Careers

Taking Ownership
Follow These Steps to Career Success

By Pat Corrigan & Peter Titlebaum

Nelson Mandela said, "Education is the most powerful weapon which you can use to change the world." But, what if your education is missing elements essential to making the jump from student to successful professional? It is commonly thought that many of our nation's students in higher education are receiving only limited instruction in key aspects that are important in sculpting a professional career.

In order to illustrate this point, let's begin with the most obvious example, the resume. Few students in higher education take a course that teaches how to build a noteworthy resume capable of capturing the attention of potential employers. If resume-building is addressed at all, it is far more likely to simply offer a format and require the student to replicate. Even though it has been reported that in the field of job searches, most resumes get less than 10 seconds of consideration or, at very least, are electronically reviewed, little attention is given instructionally to how to create resumes from the employer's perspective. Most would agree that maintaining an updated, properly tailored resume is an important piece of the career puzzle. To think a student can neglect this side of his education indicates that other career-building aspects might also be missing.

Five overarching career development components are the foundation of the professional portfolio. These include: academics, leadership skills, knowledge of industry trends, conferences/publications, and mentorship. According to the Merriam Webster Dictionary, 'academic' can be defined as having no practical importance: not involving or relating to anything real or practical. This can be translated to mean that although a person can possess endless amounts of knowledge, without the ability to apply it, it is insignificant in the real world.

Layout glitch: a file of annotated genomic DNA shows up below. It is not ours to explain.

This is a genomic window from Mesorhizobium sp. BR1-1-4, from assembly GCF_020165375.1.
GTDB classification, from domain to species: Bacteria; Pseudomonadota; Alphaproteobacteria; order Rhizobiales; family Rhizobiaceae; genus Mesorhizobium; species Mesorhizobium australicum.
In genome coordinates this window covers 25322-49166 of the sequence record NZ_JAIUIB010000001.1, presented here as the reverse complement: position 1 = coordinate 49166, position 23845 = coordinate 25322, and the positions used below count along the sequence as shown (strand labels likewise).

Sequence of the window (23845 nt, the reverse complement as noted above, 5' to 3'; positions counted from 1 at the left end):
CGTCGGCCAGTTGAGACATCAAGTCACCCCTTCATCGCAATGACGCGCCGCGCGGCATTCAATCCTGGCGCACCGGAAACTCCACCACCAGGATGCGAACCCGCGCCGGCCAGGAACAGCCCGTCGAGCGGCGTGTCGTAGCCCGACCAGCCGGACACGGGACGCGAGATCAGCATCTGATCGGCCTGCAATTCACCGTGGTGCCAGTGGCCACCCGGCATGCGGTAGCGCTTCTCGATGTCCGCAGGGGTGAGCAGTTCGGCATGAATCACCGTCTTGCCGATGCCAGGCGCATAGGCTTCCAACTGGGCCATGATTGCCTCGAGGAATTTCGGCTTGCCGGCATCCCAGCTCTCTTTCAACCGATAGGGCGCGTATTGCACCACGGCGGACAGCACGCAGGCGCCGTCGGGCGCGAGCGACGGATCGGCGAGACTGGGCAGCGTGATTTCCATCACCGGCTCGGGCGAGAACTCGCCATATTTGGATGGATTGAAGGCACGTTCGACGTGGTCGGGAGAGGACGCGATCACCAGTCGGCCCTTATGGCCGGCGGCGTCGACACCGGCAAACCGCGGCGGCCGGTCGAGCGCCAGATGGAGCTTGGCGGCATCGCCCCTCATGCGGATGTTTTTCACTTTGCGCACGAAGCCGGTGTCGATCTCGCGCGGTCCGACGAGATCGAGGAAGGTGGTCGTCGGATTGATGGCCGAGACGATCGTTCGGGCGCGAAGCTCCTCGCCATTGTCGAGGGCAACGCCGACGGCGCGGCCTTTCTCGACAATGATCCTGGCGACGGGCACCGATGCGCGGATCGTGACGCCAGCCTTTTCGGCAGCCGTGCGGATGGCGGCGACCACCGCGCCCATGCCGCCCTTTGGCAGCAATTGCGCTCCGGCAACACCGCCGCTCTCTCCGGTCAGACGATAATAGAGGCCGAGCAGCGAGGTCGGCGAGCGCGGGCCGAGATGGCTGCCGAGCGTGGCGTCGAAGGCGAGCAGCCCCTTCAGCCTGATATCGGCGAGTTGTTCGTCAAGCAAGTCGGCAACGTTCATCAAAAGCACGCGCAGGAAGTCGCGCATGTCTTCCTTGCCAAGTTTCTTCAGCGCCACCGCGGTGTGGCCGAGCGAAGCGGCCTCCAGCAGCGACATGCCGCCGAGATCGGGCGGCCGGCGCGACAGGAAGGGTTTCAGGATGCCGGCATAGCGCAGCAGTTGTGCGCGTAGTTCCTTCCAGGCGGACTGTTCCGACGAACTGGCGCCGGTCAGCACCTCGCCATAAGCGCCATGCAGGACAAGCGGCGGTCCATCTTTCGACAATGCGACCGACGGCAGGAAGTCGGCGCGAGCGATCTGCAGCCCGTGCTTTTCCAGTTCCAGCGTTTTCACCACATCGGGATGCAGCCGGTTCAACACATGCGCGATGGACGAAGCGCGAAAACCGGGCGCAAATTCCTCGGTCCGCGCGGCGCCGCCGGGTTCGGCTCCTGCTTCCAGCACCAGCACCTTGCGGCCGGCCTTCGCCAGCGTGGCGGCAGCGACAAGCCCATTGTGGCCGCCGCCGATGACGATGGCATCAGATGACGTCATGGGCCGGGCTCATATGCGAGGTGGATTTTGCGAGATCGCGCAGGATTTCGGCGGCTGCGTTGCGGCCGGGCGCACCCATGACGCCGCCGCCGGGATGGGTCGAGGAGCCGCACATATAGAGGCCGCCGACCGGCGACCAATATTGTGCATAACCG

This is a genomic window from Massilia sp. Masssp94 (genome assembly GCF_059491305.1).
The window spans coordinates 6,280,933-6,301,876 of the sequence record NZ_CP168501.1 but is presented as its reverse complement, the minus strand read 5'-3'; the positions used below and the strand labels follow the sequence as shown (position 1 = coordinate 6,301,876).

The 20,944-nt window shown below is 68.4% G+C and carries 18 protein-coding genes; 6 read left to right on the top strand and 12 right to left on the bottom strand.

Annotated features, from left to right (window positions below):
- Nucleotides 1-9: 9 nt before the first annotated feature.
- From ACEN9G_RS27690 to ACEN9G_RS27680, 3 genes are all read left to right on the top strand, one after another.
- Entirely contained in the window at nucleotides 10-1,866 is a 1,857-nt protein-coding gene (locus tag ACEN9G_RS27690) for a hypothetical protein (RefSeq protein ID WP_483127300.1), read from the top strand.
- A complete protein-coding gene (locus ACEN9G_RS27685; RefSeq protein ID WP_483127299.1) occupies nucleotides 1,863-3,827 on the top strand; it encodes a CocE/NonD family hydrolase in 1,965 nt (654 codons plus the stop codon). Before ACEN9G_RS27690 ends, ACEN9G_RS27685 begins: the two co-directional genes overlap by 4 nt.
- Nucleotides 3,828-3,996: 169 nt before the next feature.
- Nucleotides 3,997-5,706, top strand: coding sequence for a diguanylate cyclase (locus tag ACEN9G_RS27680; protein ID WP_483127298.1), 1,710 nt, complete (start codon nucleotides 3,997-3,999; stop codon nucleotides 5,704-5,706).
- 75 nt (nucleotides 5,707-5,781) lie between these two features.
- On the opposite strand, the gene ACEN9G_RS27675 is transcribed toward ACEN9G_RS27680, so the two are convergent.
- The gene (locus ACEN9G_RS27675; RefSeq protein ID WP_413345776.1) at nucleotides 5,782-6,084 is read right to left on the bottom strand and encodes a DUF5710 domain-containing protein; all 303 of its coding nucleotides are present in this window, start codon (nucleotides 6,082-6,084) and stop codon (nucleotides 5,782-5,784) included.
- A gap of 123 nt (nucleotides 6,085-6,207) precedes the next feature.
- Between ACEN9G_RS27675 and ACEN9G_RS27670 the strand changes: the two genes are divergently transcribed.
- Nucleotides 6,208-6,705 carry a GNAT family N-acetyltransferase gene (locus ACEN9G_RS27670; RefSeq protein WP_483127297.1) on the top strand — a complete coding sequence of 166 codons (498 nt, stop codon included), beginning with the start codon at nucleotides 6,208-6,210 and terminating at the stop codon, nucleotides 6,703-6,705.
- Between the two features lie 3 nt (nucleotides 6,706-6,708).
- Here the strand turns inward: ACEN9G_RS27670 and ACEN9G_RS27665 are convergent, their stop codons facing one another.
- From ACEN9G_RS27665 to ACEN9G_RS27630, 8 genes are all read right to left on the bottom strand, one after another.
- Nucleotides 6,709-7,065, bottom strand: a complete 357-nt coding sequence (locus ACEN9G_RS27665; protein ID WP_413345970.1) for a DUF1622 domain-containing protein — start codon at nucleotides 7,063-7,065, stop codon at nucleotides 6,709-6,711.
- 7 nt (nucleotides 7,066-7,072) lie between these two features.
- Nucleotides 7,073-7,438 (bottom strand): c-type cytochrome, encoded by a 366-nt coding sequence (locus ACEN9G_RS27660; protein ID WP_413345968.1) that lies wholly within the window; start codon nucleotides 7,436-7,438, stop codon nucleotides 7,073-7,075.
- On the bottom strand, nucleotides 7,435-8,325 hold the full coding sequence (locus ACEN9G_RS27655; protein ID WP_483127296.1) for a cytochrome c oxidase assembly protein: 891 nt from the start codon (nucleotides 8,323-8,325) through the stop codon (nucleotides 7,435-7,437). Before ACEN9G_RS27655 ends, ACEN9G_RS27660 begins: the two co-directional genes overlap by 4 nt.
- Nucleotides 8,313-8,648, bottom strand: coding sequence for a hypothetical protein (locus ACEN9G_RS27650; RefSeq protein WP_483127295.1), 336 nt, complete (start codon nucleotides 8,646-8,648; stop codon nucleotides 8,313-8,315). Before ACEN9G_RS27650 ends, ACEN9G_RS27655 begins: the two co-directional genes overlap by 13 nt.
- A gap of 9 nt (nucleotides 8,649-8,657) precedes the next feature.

The system of higher education in America is accountable for much of the blame. Education has been geared toward preparing students with a solid academic background often devoid of practical application beyond academia. For those who do not receive education on how to market themselves, apply or interview for a job, create a portfolio, resume and cover letter, or other aspects that can be taught in schools, their degrees have fallen short of the goal of creating new professionals in the workplace. Obtaining career-development abilities in combination with a sound academic background allows for the greatest professional potential. Additionally, staying current on literature in the field in which one wants to work is vital. If you do not have the knowledge, employers are going to find someone who does.

From early education, parents and guidance counselors should have informed students to assume leadership roles in order to get accepted into a good college. The same is true for those who aspire to go on to graduate school, except now the motivation should be largely self-driven. The point at which leadership stops for many is upon getting a job, when the newly-minted graduate starts at the lower end of the corporate ladder.

Many professions require CEUs, or continuing education units. A CEU is a unit of credit for an accredited program designed for professionals who need certificates or licenses to maintain current professional minimum standards. While continuing to gain education is certainly a positive, limiting growth to just maintaining minimum standards will not equip individuals with a plan for career advancement. They must grow their leadership skills in addition to industry knowledge.

The problem might not be obvious. When the individual progresses to middle management, unless that level satisfies his lifetime career objectives, he is likely to want to further climb the corporate ladder. The professional world is dynamic. Before being entrusted by the organization to shape and direct others, one must be able to chart and manage one's own professional growth. Accepting a leadership role is more than directing others; it can have an impact on the advancement of a career as well as create relations with like-minded professionals.